If a section 7 report has been ordered or Guardian appointed then the social worker/CAFCASS officer/Guardian will tell the child that they will inform the Judge on their behalf of anything that the child wants them to. The child does not talk directly to the Judge.
However, there are some limited occasions where a Judge will agree to speak to a child which would happen in their chambers (i.e. the Judge’s office) as opposed to in the court room itself. It is important to stress that this would not be an evidence gathering exercise – in other words, it would not be an opportunity for the child to tell the Judge what they want or don’t want – but rather it would allow an opportunity for a child to feel involved in the process where a Guardian has been appointed and for the Judge to explain directly to the child, in an appropriate way, what the legal process is and that the Judge will be making the decision for their parents.
How would my child find out the outcome of court proceedings?
It depends. In most cases the Judge will leave it to the parents to determine this – the parents are after all generally best placed to make this decision. However, there are occasions where the Judge will want to decide how a child is informed of a decision. For example, if it is a significant decision or whether the Judge is concerned that their decision may be misrepresented by either parent to the child. I have had cases where the Judge has requested that both parents sit down with the child and explain the decision together. I have had other cases where the Judge has requested that one parent sits down and explains the court’s decision to the child. In some cases the Judge will want neither parent to be involved in this process and will instead ask the author of the s.7 report or Guardian to explain the court’s decision to the child either orally in a face-to-face meeting or by way of a letter.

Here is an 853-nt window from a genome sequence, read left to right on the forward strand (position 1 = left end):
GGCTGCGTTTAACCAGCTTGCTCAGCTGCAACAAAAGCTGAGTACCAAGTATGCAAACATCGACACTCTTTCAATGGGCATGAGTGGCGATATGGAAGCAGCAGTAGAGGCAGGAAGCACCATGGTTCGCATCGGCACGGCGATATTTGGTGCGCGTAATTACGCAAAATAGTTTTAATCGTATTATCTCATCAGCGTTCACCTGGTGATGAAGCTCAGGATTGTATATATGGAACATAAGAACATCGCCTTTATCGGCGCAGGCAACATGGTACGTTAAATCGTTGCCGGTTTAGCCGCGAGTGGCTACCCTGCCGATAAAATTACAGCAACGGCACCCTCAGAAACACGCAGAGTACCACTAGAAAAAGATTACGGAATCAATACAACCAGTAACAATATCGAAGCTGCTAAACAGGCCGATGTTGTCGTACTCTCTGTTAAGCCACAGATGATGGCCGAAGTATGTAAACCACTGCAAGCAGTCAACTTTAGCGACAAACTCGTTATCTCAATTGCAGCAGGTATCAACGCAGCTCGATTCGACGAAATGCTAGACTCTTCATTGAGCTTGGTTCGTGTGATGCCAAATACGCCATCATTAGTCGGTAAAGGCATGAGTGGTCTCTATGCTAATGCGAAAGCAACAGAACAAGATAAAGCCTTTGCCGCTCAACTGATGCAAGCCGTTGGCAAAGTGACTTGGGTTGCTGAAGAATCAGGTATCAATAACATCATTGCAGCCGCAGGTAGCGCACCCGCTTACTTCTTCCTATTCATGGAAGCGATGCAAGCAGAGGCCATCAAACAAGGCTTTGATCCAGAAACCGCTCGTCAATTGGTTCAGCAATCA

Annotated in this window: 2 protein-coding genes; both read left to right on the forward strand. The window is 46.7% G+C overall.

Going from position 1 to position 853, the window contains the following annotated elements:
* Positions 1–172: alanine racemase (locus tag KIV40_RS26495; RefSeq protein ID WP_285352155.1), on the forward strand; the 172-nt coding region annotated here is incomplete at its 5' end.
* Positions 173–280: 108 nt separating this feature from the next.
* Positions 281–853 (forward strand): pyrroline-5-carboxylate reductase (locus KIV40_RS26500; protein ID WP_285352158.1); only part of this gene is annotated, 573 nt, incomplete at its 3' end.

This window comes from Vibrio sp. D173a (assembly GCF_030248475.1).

In some cases the Judge themselves may decide to inform the child of the outcome to the proceedings which would be done by way of an appropriately written letter. There has even been a recently reported case where a Judge decided to do this in a case involving two parents who were implacably hostile to the other and the Judge explained in the letter to the children that (to borrow a phrase that one of the children made to the CAFCASS officer) the Judge had told their parents to “cut the crap” in respect of their constant bickering and arguments.